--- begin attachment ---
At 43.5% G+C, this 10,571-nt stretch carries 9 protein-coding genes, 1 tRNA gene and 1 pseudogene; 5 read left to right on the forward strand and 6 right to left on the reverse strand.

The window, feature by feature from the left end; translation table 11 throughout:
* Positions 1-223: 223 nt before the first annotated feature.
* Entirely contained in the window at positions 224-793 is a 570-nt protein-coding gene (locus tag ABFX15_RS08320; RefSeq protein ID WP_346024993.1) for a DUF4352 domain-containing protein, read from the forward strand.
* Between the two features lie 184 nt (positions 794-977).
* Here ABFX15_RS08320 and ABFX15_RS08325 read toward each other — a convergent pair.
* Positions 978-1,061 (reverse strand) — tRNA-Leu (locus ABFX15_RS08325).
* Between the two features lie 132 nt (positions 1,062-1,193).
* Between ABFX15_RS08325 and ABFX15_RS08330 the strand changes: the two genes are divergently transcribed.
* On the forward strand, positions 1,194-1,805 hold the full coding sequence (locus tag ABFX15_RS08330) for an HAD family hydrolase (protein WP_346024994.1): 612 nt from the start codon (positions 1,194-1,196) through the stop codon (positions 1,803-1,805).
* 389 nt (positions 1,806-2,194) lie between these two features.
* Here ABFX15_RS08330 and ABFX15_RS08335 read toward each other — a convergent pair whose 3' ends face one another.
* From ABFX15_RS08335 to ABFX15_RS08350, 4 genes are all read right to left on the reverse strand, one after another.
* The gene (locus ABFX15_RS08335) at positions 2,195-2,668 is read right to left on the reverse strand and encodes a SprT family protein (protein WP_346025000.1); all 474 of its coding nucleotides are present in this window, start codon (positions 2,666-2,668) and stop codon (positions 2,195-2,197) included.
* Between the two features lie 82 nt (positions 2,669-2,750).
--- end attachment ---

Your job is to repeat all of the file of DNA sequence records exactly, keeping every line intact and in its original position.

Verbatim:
At 43.5% G+C, this 10,571-nt stretch carries 9 protein-coding genes, 1 tRNA gene and 1 pseudogene; 5 read left to right on the forward strand and 6 right to left on the reverse strand.

The window, feature by feature from the left end; translation table 11 throughout:
* Positions 1-223: 223 nt before the first annotated feature.
* Entirely contained in the window at positions 224-793 is a 570-nt protein-coding gene (locus tag ABFX15_RS08320; RefSeq protein ID WP_346024993.1) for a DUF4352 domain-containing protein, read from the forward strand.
* Between the two features lie 184 nt (positions 794-977).
* Here ABFX15_RS08320 and ABFX15_RS08325 read toward each other — a convergent pair.
* Positions 978-1,061 (reverse strand) — tRNA-Leu (locus ABFX15_RS08325).
* Between the two features lie 132 nt (positions 1,062-1,193).
* Between ABFX15_RS08325 and ABFX15_RS08330 the strand changes: the two genes are divergently transcribed.
* On the forward strand, positions 1,194-1,805 hold the full coding sequence (locus tag ABFX15_RS08330) for an HAD family hydrolase (protein WP_346024994.1): 612 nt from the start codon (positions 1,194-1,196) through the stop codon (positions 1,803-1,805).
* 389 nt (positions 1,806-2,194) lie between these two features.
* Here ABFX15_RS08330 and ABFX15_RS08335 read toward each other — a convergent pair whose 3' ends face one another.
* From ABFX15_RS08335 to ABFX15_RS08350, 4 genes are all read right to left on the reverse strand, one after another.
* The gene (locus ABFX15_RS08335) at positions 2,195-2,668 is read right to left on the reverse strand and encodes a SprT family protein (protein WP_346025000.1); all 474 of its coding nucleotides are present in this window, start codon (positions 2,666-2,668) and stop codon (positions 2,195-2,197) included.
* Between the two features lie 82 nt (positions 2,669-2,750).